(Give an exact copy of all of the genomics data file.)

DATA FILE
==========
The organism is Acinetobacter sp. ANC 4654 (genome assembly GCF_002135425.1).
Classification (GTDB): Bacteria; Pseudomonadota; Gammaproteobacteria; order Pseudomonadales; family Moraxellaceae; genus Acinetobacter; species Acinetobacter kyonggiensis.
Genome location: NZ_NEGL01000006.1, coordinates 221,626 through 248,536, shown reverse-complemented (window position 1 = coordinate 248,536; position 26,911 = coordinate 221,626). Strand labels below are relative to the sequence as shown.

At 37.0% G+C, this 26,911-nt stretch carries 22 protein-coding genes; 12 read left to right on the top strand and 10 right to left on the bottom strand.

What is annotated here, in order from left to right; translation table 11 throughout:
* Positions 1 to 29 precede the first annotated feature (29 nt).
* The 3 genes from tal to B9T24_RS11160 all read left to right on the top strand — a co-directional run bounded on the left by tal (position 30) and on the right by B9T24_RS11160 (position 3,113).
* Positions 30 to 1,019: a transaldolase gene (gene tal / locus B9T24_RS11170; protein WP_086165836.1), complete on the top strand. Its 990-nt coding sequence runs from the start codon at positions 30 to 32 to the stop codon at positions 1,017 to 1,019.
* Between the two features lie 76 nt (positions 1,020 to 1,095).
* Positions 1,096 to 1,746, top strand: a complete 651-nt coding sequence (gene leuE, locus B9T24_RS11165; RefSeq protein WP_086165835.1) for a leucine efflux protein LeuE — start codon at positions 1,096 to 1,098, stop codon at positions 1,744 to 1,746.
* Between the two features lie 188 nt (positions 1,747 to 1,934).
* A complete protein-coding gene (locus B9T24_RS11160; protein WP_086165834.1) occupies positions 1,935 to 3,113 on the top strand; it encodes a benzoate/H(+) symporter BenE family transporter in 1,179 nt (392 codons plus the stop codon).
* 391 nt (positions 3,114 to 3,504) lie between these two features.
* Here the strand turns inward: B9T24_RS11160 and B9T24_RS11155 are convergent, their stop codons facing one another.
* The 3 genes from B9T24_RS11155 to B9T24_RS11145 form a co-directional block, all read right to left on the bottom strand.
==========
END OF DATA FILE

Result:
The organism is Acinetobacter sp. ANC 4654 (genome assembly GCF_002135425.1).
Classification (GTDB): Bacteria; Pseudomonadota; Gammaproteobacteria; order Pseudomonadales; family Moraxellaceae; genus Acinetobacter; species Acinetobacter kyonggiensis.
Genome location: NZ_NEGL01000006.1, coordinates 221,626 through 248,536, shown reverse-complemented (window position 1 = coordinate 248,536; position 26,911 = coordinate 221,626). Strand labels below are relative to the sequence as shown.

At 37.0% G+C, this 26,911-nt stretch carries 22 protein-coding genes; 12 read left to right on the top strand and 10 right to left on the bottom strand.

What is annotated here, in order from left to right; translation table 11 throughout:
* Positions 1 to 29 precede the first annotated feature (29 nt).
* The 3 genes from tal to B9T24_RS11160 all read left to right on the top strand — a co-directional run bounded on the left by tal (position 30) and on the right by B9T24_RS11160 (position 3,113).
* Positions 30 to 1,019: a transaldolase gene (gene tal / locus B9T24_RS11170; protein WP_086165836.1), complete on the top strand. Its 990-nt coding sequence runs from the start codon at positions 30 to 32 to the stop codon at positions 1,017 to 1,019.
* Between the two features lie 76 nt (positions 1,020 to 1,095).
* Positions 1,096 to 1,746, top strand: a complete 651-nt coding sequence (gene leuE, locus B9T24_RS11165; RefSeq protein WP_086165835.1) for a leucine efflux protein LeuE — start codon at positions 1,096 to 1,098, stop codon at positions 1,744 to 1,746.
* Between the two features lie 188 nt (positions 1,747 to 1,934).
* A complete protein-coding gene (locus B9T24_RS11160; protein WP_086165834.1) occupies positions 1,935 to 3,113 on the top strand; it encodes a benzoate/H(+) symporter BenE family transporter in 1,179 nt (392 codons plus the stop codon).
* 391 nt (positions 3,114 to 3,504) lie between these two features.
* Here the strand turns inward: B9T24_RS11160 and B9T24_RS11155 are convergent, their stop codons facing one another.
* The 3 genes from B9T24_RS11155 to B9T24_RS11145 form a co-directional block, all read right to left on the bottom strand.